The Champagne Spy (Meragel Ha-Shampaniya)

Courtesy photo
Nadav Schirman/Israel-Germany 2007

In the early 1960s when Oded Gur-Arie was about 13, his dad brought him along for a coffee with his boss. Gur-Arie knew his dad, Ze’ev, worked for the Israeli government in some capacity, which is why the family lived in Paris and didn’t see him for months at a time. But during this lunch, Ze’ev and his boss brought Gur-Arie into the secret: His father was an undercover agent for Mossad, the Israeli secret service.

If you think it’s astonishing that a man would choose to burden his child with the knowledge of his double identity, the story is only getting started. The Champagne Spy is a documentary so jaw-dropping you really wouldn’t believe it if it was a fictional film (although of course there is now one in the works). But Ze’ev’s double life – he was better known as Wolfgang Lotz – and the price other people paid for his duplicity deserved a straight documentary telling.

First-time director Nadav Schirman’s only previous experience was directing an exercise video for Orthodox Jews, but he’s expert enough to handle his subject with intelligence, thorough research and an obvious emotional rapport with Gur-Arie. Gur-Arie believes his father chose to tell him to make sure he’d keep his mouth shut, rather than risk him potentially and unwittingly blow his father’s cover. He also knows that Mossad wish they had better handled his family’s situation, which is why Mossad gave Schirman access to their archives. In an unprecedented move, they also allowed past and present Mossad agents to appear on camera (in some cases pixelated and under false names, but still) to discuss Lotz’s exploits.

While Gur-Arie and his mother were in Paris, Lotz was undercover in Egypt, at a time when hostilities between Egypt and Israel were escalating as fast as their nuclear race. Ex-Nazi scientists were shopping their skills to the highest bidders, so Lotz’s cover as a horse breeder and Nazi sympathizer – his German childhood meant he had the background and language skills – enabled him to integrate so thoroughly that no one dreamed he was an Israeli agent keeping an eye on these scientists. His cover was so perfect that when the Egyptians arrested six people in 1965 as West German spies, Lotz was one of them. Another person arrested was Waltraud Lotz, Wolfgang Lotz’s wife. Mossad had allowed, even enabled, their prize agent to commit bigamy. Worse, Gur-Arie learned about his father’s betrayal though an article on the arrests in the Herald-Tribune. Like I said, you couldn’t make it up.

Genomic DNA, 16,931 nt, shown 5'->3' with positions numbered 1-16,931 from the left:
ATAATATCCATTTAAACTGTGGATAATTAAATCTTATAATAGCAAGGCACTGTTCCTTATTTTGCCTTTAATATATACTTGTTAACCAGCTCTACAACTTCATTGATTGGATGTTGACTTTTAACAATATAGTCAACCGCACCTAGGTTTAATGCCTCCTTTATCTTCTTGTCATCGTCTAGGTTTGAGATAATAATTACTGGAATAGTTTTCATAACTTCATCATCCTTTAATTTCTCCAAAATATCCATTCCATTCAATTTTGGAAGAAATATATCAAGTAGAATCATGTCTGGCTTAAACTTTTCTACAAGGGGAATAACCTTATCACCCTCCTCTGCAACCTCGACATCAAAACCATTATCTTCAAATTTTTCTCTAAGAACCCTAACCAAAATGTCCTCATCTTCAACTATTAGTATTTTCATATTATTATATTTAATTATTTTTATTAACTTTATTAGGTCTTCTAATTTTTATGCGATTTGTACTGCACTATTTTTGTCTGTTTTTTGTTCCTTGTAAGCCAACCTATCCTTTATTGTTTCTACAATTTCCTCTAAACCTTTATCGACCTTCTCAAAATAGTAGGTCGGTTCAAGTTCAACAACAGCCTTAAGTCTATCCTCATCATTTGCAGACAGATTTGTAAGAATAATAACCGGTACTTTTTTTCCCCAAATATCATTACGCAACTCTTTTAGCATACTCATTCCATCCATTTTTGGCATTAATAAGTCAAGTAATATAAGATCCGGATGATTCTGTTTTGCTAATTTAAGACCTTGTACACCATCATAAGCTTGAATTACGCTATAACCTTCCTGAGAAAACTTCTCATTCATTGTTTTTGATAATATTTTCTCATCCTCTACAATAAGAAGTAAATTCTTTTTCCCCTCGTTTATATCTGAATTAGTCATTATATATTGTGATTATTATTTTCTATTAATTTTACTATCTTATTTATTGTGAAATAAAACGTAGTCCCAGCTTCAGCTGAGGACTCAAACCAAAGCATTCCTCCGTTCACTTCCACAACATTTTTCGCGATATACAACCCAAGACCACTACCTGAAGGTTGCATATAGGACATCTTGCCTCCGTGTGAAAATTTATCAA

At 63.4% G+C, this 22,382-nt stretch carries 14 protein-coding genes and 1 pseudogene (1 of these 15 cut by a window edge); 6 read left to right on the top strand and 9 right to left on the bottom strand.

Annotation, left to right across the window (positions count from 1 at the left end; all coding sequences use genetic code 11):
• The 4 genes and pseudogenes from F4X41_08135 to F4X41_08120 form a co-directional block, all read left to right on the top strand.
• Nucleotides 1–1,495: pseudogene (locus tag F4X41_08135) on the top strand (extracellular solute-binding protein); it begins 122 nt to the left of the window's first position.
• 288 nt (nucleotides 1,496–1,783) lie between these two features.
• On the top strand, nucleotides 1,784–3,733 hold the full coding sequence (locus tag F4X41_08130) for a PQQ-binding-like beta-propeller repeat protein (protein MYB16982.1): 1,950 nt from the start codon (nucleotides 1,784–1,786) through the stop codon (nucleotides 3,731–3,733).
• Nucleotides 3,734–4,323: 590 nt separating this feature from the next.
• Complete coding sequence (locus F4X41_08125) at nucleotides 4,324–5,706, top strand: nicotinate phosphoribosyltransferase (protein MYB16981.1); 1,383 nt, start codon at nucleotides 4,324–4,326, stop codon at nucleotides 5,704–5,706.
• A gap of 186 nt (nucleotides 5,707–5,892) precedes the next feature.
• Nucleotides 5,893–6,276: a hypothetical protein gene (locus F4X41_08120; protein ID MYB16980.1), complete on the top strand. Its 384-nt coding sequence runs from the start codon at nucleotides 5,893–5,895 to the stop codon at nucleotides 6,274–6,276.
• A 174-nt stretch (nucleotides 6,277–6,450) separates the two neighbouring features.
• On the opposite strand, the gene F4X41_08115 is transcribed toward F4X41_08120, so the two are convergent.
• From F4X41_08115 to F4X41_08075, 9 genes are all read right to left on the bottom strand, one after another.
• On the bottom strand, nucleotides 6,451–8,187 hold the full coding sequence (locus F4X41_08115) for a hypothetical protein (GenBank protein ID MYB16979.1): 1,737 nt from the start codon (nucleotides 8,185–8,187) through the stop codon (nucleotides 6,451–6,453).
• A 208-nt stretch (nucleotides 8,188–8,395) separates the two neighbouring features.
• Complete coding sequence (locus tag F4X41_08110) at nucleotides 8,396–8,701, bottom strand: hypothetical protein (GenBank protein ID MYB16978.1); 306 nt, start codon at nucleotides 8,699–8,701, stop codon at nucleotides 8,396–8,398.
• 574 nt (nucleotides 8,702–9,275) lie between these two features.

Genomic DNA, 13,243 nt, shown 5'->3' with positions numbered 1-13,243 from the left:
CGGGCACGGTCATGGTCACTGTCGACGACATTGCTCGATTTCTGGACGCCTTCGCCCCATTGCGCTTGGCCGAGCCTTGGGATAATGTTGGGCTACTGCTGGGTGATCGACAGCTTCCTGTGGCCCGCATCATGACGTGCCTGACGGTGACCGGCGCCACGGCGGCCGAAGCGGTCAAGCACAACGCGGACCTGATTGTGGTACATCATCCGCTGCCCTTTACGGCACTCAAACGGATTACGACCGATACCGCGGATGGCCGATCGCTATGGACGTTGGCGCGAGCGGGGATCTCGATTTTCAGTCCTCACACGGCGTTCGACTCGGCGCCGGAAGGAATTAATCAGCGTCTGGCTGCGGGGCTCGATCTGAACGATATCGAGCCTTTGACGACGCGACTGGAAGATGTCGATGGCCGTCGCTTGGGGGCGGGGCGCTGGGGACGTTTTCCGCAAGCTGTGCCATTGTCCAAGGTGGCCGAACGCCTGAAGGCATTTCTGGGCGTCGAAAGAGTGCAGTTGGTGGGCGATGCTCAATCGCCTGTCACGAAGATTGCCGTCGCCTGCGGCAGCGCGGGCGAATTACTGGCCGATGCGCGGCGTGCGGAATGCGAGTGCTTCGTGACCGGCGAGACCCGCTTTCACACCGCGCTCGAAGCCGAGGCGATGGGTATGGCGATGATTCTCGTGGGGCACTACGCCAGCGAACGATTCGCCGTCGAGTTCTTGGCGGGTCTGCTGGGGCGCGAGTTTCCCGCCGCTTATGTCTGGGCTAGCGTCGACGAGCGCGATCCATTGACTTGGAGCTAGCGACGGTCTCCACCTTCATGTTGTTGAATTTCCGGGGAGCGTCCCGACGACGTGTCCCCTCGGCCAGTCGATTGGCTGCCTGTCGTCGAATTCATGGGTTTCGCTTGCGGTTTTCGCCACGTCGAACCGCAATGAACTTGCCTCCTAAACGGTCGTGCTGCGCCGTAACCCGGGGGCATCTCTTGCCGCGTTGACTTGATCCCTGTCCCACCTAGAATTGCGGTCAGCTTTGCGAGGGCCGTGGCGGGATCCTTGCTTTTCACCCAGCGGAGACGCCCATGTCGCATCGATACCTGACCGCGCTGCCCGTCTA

“You had to choke on what you did,” one of the Mossad people says as he describes how one coped. The unprecedented access Schirman received enables almost everyone involved to speak freely; there’s a great sense of unburdening. Through remarkable research he found and interviewed – in addition to the Mossad agents – Gur-Arie’s friends in the Israeli community in Paris, Lotz’s friends before and after Egypt, Waltraud’s best friend, and a French-Egyptian lady who was innocently caught up in the spy ring accusations. But what kind of a man was Lotz? As a spy, he could live as he pleased. Was the fight to keep nuclear knowledge out of Egypt what drove him, or was it the chance to live a playboy life with Mossad paying the bills? Carefully reconstructed and seamlessly edited by Joelle Alexis, this documentary handles a delicate yet gripping real-life story with respect and attention to detail. We come as close as anyone could to understanding Lotz’s choices – and can clearly see why Mossad leaped at the chance to analyze their mistakes. I came out feeling glad that Gur-Arie was able at last not to choke on what his father did. And I can’t wait to see what Schirman does next. This film has won him an Israeli Oscar; if he continues to handle his subjects with such sensitivity and cleverness, exercise videos’ loss is cinema’s gain.

© 2007 Sarah Manvel. All rights reserved.

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